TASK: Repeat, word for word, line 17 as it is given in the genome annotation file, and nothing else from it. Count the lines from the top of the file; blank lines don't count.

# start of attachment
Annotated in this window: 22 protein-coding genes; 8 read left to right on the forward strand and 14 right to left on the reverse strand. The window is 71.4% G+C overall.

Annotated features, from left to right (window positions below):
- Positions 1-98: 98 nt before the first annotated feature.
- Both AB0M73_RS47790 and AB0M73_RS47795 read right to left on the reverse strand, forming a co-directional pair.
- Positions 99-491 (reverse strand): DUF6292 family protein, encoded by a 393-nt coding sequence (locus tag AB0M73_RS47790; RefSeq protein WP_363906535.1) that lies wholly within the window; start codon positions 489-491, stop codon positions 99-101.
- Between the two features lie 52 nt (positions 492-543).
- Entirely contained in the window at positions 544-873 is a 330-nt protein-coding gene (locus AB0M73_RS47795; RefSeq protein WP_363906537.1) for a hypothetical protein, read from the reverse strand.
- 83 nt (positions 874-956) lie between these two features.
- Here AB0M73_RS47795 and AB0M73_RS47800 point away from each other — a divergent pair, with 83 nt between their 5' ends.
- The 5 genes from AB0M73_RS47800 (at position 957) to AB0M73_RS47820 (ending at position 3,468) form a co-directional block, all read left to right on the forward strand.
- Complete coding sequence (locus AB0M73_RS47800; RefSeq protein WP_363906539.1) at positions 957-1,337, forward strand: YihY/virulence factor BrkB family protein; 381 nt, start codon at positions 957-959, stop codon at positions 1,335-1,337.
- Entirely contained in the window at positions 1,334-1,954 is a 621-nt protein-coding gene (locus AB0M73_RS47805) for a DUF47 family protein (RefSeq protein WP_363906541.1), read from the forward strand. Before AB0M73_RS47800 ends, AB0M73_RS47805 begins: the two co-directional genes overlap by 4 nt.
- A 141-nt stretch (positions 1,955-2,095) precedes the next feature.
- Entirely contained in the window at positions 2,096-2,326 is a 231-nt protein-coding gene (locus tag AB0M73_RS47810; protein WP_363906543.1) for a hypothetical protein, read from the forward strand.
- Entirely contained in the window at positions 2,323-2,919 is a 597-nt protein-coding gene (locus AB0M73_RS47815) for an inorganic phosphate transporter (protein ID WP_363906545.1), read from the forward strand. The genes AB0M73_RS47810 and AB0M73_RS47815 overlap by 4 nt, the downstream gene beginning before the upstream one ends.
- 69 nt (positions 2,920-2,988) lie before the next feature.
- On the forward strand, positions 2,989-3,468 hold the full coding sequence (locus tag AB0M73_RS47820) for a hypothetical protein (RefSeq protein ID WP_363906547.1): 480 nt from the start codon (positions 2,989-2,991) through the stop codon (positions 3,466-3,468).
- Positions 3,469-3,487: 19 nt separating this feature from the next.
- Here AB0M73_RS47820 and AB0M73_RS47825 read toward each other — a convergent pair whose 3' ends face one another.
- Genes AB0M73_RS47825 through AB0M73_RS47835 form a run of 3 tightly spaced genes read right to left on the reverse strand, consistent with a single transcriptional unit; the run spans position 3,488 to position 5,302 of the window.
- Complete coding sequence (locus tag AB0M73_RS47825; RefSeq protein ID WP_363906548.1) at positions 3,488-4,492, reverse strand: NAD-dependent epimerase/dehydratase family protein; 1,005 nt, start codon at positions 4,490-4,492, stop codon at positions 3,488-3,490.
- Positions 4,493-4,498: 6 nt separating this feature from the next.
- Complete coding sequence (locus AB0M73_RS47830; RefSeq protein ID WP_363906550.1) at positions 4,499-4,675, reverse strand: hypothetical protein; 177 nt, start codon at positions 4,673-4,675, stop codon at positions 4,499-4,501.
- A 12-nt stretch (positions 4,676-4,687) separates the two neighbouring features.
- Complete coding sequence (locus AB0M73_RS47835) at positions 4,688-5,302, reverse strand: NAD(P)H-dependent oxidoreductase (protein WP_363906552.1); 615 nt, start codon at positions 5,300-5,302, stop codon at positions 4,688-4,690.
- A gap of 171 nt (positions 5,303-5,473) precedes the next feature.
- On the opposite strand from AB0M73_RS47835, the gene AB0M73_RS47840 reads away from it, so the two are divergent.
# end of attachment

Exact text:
- On the forward strand, positions 2,989-3,468 hold the full coding sequence (locus tag AB0M73_RS47820) for a hypothetical protein (RefSeq protein ID WP_363906547.1): 480 nt from the start codon (positions 2,989-2,991) through the stop codon (positions 3,466-3,468).